A focused history of an intensely held Prussian city on the eastern front during World War II.
While there are numerous surveys of Hitler’s advance into Russia and the hugely sacrificial Russian push back, there is less known about the devastating effect of the war on the German province of East Prussia. In this solid historical account, English journalist and educator Denny focuses on the capital city of Königsberg. Crowned in the 13th century by the imposing castle built by the Teutonic Knights, the city eventually became the seat of the Brandenburg region, and William I was anointed “King of Prussia in the Castle church in 1861.” A land of lakes and small, self-sustaining farms, East Prussia weathered the adversity of seasons and history, most notably being cut off from the rest of Germany by the creation of the Polish Corridor (including Danzig) after the German defeat in World War I, effectively isolating 1.5 million Germans and some 5,000 Jews. The Nazi Party’s promises to restore West Prussia and Danzig to Germany, get rid of the Polish Corridor, and fight communism resonated with large landowners and radical small-scale farmers of the province, and thus Hitler was overwhelmingly elected. The symbolic power of Königsberg was demonstrated when Hitler came in triumph to speak on the eve of the Reichstag election in 1933 and again after the annexation of Austria in 1938. Denny examines how the Jews were gradually routed out, while the German population remained relatively well cared for during the war, with the arrival of Poles as slave labor. By 1942, Königsberg was used as an assembly point for armed services heading to the eastern front. As German might waned and the Russian invasion was imminent, a huge evacuation of civilians took place from April to May 1945. The city’s surrender to the Soviet Army and the Allied bombing campaigns essentially destroyed the city.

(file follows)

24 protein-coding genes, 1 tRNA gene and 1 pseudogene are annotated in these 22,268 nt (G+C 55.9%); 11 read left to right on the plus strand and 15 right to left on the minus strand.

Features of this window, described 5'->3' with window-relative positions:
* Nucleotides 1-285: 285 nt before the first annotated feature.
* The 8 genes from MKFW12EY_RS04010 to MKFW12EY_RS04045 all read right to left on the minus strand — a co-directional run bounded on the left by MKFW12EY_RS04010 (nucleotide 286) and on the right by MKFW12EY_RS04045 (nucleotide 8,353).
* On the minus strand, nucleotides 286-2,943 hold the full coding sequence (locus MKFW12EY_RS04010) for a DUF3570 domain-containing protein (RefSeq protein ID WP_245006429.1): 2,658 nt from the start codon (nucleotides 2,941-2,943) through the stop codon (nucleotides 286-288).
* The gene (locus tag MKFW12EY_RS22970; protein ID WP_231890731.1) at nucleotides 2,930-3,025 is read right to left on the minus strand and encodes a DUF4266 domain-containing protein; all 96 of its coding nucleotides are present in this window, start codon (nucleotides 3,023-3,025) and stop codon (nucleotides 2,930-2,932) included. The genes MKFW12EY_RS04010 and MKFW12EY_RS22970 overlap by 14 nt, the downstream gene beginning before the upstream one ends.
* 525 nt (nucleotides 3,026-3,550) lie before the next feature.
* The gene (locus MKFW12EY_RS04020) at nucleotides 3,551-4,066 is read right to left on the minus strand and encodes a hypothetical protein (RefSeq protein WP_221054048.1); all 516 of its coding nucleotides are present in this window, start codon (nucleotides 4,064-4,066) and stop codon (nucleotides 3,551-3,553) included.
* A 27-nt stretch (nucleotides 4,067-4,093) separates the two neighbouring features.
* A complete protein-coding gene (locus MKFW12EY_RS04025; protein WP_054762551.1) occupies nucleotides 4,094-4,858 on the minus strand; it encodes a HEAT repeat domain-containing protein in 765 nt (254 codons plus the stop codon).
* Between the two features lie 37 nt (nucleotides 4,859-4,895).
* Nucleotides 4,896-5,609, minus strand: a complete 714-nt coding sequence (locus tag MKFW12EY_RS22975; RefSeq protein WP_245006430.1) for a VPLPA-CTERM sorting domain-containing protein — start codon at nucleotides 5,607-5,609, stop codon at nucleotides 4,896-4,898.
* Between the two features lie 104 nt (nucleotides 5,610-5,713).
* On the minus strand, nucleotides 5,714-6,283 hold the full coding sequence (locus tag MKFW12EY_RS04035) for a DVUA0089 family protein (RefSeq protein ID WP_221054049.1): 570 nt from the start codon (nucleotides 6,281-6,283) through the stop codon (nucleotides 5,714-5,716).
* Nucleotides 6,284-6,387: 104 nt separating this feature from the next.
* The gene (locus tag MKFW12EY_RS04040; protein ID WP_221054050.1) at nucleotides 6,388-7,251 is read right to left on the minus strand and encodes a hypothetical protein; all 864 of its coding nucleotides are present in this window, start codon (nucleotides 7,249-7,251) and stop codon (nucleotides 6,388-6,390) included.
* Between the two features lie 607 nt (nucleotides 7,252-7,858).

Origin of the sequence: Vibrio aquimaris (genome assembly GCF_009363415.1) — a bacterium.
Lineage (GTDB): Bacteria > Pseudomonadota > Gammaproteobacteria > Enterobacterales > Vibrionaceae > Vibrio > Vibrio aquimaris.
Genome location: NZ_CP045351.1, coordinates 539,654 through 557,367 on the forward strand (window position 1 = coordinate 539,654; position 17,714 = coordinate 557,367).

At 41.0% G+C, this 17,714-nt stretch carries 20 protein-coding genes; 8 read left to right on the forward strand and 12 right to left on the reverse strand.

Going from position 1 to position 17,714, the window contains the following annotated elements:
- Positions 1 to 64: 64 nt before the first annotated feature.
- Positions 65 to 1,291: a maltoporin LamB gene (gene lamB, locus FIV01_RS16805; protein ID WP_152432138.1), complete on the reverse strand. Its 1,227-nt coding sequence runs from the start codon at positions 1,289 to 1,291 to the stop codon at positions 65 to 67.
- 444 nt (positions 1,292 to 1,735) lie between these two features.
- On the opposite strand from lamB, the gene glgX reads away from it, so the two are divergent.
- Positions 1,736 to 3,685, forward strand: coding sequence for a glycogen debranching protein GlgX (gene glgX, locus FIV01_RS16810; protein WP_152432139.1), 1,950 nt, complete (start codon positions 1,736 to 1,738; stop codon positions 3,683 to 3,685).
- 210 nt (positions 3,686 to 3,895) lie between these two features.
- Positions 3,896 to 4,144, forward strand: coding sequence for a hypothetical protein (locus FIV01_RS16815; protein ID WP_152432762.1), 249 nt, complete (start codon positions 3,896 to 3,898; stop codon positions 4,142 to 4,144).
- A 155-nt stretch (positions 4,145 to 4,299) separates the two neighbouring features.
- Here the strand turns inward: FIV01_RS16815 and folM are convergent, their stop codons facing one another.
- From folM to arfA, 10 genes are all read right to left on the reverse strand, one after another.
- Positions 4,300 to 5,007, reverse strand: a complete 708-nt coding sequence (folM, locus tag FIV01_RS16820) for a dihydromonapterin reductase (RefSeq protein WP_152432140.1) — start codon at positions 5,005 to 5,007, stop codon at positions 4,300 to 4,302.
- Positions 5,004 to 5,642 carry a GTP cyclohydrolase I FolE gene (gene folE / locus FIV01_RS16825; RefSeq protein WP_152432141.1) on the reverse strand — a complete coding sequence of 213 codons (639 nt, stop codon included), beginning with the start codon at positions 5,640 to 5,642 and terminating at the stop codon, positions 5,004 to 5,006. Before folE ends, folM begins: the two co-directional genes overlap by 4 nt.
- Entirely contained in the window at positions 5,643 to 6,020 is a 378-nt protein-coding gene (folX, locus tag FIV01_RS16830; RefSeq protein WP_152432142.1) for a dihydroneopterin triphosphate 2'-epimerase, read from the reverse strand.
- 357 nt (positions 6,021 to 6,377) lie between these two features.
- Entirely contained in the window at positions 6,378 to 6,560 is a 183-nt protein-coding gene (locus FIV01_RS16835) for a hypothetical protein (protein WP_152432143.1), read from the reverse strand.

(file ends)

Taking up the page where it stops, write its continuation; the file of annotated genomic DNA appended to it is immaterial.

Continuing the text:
A knowledgeable survey of a specific point in the eastern front and its ramifications for the Baltic region.